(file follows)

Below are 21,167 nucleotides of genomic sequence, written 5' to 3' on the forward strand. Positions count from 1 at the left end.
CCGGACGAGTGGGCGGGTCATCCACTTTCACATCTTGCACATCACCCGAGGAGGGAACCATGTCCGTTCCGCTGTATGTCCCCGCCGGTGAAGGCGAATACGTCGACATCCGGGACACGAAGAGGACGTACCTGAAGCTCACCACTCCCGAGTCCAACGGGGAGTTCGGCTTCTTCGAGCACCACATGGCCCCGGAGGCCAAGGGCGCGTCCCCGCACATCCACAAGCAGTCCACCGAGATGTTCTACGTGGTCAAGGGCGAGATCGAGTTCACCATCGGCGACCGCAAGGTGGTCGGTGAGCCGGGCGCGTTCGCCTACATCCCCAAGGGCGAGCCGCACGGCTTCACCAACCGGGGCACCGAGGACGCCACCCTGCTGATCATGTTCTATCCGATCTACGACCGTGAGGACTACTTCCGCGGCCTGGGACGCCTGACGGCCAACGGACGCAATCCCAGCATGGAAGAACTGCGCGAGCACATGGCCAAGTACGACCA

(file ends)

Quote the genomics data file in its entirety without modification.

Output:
Below are 21,167 nucleotides of genomic sequence, written 5' to 3' on the forward strand. Positions count from 1 at the left end.
CCGGACGAGTGGGCGGGTCATCCACTTTCACATCTTGCACATCACCCGAGGAGGGAACCATGTCCGTTCCGCTGTATGTCCCCGCCGGTGAAGGCGAATACGTCGACATCCGGGACACGAAGAGGACGTACCTGAAGCTCACCACTCCCGAGTCCAACGGGGAGTTCGGCTTCTTCGAGCACCACATGGCCCCGGAGGCCAAGGGCGCGTCCCCGCACATCCACAAGCAGTCCACCGAGATGTTCTACGTGGTCAAGGGCGAGATCGAGTTCACCATCGGCGACCGCAAGGTGGTCGGTGAGCCGGGCGCGTTCGCCTACATCCCCAAGGGCGAGCCGCACGGCTTCACCAACCGGGGCACCGAGGACGCCACCCTGCTGATCATGTTCTATCCGATCTACGACCGTGAGGACTACTTCCGCGGCCTGGGACGCCTGACGGCCAACGGACGCAATCCCAGCATGGAAGAACTGCGCGAGCACATGGCCAAGTACGACCA